For years, last night’s television has sat alongside the weather as a key element of social currency — the sort of thing that we will talk about around the water cooler.
The growth of social media means that these conversations aren't just happening after the events, but are now happening around the content, and have become much more visible.
If you are a Twitter user, then you are probably familiar with the phenomenon — whether it is tweeting along with "event TV, or simply watching the streams of conversation as a supplementary form of entertainment.
At SMG, we are interested in what this can tell us about the ways different audiences are engaging with different types of programmes, so we have been looking at the top TV programmes (according to BARB's figures) and, using Sysomos’ Social Media analytics tool, analysing both numbers of mentions and the level of online conversations going on around them.
By combining the levels of online conversation with TV audience sizes, we have created a "Social Media Score" for TV programmes. This gives us an indication of levels of audience engagement in the broader conversations surrounding the show.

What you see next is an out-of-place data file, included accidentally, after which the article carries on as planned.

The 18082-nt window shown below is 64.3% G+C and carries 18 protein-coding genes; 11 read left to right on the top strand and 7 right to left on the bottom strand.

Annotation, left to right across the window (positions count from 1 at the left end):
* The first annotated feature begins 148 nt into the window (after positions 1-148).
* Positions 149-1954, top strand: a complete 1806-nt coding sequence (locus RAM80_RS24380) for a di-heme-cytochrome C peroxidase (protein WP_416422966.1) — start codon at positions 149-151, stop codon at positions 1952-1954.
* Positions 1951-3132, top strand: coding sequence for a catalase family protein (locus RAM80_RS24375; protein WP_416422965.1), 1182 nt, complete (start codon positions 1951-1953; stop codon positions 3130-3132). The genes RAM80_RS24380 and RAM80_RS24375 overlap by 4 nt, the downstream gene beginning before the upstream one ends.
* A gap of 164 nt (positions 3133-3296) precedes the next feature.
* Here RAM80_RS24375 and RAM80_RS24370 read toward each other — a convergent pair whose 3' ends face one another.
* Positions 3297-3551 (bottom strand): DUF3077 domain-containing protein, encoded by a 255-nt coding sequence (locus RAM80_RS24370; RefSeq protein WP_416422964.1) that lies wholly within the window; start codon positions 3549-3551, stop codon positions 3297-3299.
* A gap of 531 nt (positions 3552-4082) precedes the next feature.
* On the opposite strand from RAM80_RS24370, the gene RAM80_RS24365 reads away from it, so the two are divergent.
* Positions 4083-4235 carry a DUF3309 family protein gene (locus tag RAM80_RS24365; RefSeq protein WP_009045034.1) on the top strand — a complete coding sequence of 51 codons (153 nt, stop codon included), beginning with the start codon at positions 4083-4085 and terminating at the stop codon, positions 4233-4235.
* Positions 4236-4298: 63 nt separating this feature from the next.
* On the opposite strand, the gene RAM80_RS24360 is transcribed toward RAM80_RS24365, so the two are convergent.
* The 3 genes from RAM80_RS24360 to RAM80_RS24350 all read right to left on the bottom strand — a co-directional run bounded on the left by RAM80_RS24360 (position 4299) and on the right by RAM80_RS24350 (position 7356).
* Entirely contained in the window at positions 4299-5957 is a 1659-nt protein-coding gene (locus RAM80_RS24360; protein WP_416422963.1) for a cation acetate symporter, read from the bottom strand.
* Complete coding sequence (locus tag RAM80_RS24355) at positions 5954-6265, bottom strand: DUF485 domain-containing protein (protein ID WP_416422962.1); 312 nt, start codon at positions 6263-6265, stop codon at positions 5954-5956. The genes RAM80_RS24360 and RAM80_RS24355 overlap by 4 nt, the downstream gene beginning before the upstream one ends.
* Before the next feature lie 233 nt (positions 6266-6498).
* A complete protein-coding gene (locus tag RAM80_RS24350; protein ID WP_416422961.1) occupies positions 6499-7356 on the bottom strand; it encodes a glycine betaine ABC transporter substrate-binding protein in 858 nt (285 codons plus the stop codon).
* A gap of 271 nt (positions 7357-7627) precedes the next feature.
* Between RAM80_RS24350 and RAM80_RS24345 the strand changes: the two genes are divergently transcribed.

BBC lead for Christmas week…
For the Christmas week, this is what we saw around the top TV programmes, with Eastenders showing the both the greatest level of activity, and also the highest Social Media Score (which takes its larger audience size into account. With an average of 1,000 tweets per minute, the Christmas Special was clearly taking the conversations beyond the limited reach of the family living rooms.
|Programme||Broadcast Date||Audience (000's)||Social Media Score|
|NEW YEAR LIVE||31/12/2011||10,670||2.4|
|STRICTLY COME DANCING||25/12/2011||8,495||1.2|
|THE ROYAL BODYGUARD||26/12/2011||8,347||0.088|
Source: BARB, Sysomos, SMG Research
Even though Eastenders and Downton Abbey’s Christmas Day specials were screened at the same time to similar sized audiences, the way those audiences were interacting online were quite different. This backs up what we see about their audiences elsewhere, as Twitter users are more than three times as likely to “specially choose to watch” Eastenders than Downton Abbey (source: TGI survey, Q4 2011)
But the key difference between the two shows becomes more apparent when looking beyond the Christmas special itself — the Downton Abbey series finale in November actually generated more Twitter conversation than the Christmas special, while the Eastenders Christmas special generated about six times as much online conversation as a typical episode. (Conversely, Emmerdale’s Christmas Special failed to generate much online talk, despite a massive peak earlier in the month as Cain’s “Judgement Day” storyline reached its climax.)
Next in the table is Sherlock, generating twice as much conversation as Doctor Who – despite seeing a significant level of catch up viewers who would have missed the chance to join the conversation (who apparently helped to set a record for iPlayer viewing the next day.) (source: Hitwise blog: http://weblogs.hitwise.com/robin-goad/2012/01/sherlock_sets_new_record_for_b.html)